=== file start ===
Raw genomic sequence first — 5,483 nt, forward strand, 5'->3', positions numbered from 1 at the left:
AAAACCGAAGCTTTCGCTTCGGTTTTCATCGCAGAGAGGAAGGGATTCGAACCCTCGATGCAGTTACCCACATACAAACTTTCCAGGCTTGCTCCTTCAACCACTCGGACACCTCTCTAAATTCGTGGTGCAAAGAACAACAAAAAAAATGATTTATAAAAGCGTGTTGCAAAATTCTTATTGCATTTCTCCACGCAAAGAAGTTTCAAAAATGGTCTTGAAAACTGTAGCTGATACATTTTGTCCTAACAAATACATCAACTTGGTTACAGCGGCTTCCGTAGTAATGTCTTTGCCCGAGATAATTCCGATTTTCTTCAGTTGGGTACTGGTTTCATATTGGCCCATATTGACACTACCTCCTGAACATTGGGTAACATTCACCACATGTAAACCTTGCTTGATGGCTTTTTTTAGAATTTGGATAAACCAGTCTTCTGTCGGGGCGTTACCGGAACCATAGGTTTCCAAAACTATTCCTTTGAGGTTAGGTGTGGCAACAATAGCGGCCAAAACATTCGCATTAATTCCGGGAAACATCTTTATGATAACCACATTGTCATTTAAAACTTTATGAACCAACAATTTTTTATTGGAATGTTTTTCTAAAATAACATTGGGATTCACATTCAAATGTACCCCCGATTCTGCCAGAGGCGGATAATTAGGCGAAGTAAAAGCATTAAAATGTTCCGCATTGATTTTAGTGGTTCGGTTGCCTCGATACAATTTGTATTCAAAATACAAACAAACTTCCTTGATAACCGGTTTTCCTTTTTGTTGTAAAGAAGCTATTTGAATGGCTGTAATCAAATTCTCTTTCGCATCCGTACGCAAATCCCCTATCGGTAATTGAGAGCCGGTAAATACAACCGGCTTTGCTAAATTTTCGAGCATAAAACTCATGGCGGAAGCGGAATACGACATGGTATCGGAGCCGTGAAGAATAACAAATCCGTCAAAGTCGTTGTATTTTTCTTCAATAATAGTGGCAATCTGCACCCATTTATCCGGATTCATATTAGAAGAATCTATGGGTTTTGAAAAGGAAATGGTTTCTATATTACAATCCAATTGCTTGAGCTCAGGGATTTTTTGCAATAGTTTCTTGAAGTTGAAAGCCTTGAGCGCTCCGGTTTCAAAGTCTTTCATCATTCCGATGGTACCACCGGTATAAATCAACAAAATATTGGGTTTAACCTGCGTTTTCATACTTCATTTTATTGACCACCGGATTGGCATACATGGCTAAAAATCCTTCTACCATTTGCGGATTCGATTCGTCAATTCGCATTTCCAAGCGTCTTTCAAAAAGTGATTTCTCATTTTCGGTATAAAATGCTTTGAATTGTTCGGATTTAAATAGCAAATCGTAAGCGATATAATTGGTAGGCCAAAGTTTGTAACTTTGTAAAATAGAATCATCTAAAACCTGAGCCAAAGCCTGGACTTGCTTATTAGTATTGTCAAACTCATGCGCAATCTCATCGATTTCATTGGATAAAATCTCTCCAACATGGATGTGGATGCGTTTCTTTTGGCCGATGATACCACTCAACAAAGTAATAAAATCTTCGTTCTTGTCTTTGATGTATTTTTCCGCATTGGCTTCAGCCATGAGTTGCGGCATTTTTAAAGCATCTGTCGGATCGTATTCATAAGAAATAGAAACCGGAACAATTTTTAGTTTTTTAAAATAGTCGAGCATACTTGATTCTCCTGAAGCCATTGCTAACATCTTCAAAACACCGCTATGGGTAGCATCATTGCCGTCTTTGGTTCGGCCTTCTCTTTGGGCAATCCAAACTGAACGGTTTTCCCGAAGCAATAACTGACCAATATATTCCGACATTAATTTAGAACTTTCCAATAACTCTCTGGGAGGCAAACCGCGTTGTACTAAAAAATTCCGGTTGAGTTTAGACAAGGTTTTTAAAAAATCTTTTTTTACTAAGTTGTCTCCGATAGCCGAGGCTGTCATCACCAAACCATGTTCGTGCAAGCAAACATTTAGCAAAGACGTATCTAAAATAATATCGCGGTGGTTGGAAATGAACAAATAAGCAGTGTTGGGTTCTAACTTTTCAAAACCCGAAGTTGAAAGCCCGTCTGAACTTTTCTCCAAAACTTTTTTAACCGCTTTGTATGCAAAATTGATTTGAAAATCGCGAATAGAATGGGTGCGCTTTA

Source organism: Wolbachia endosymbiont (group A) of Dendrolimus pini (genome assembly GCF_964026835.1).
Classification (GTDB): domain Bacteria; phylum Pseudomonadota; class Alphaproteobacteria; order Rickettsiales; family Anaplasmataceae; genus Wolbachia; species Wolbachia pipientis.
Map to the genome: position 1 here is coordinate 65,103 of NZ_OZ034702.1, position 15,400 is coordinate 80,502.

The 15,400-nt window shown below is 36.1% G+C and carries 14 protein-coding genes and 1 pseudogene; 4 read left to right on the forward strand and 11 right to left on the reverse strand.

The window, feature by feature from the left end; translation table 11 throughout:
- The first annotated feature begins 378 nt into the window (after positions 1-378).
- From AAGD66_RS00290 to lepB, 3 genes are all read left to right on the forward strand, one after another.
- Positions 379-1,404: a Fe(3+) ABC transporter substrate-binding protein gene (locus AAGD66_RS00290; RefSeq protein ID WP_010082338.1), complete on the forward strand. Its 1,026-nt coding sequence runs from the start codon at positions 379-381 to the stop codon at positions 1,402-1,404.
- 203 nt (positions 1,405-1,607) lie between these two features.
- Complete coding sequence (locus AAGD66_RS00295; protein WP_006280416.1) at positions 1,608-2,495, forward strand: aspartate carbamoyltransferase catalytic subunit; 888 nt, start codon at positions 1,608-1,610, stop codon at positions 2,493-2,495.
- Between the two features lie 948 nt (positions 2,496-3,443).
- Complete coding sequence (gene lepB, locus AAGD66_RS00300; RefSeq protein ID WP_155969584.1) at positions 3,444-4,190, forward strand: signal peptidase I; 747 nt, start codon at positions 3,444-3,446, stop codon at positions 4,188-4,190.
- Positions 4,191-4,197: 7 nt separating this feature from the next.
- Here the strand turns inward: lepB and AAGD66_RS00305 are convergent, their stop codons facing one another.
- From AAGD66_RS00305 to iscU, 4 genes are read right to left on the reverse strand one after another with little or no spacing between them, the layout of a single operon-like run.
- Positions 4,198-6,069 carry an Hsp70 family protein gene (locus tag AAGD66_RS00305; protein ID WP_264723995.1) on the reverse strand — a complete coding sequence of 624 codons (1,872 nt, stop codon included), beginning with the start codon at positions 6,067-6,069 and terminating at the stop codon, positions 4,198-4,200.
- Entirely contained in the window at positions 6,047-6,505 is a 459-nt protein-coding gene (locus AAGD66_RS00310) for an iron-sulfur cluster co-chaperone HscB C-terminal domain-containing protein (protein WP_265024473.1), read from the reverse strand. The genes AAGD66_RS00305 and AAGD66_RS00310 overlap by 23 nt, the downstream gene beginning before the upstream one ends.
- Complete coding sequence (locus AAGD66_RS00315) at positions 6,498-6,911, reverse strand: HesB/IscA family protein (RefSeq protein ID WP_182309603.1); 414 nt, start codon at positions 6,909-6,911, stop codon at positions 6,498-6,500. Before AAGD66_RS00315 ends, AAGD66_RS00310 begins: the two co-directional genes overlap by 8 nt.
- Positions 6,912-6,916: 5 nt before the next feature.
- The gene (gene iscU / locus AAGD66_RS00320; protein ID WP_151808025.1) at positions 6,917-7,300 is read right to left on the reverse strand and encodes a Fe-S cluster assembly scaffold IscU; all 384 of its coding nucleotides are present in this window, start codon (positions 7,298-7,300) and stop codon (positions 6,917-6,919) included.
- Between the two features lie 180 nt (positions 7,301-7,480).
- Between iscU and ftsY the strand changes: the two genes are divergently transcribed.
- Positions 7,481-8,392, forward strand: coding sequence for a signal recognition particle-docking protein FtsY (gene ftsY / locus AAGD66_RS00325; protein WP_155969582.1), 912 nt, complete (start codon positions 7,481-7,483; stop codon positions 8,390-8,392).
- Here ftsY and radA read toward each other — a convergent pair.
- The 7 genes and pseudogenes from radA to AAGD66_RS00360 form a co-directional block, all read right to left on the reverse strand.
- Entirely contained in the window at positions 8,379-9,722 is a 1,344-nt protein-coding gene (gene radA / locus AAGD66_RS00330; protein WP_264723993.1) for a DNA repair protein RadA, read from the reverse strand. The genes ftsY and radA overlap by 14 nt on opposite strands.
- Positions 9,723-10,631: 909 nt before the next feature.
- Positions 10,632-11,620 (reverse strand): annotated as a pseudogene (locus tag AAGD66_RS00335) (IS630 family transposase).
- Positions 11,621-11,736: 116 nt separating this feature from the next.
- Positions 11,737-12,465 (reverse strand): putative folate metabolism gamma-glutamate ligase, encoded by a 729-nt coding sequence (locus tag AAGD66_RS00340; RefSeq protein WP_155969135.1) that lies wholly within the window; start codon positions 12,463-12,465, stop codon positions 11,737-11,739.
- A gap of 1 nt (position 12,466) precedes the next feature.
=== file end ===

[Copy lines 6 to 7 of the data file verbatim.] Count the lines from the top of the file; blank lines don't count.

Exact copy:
The 15,400-nt window shown below is 36.1% G+C and carries 14 protein-coding genes and 1 pseudogene; 4 read left to right on the forward strand and 11 right to left on the reverse strand.

The window, feature by feature from the left end; translation table 11 throughout: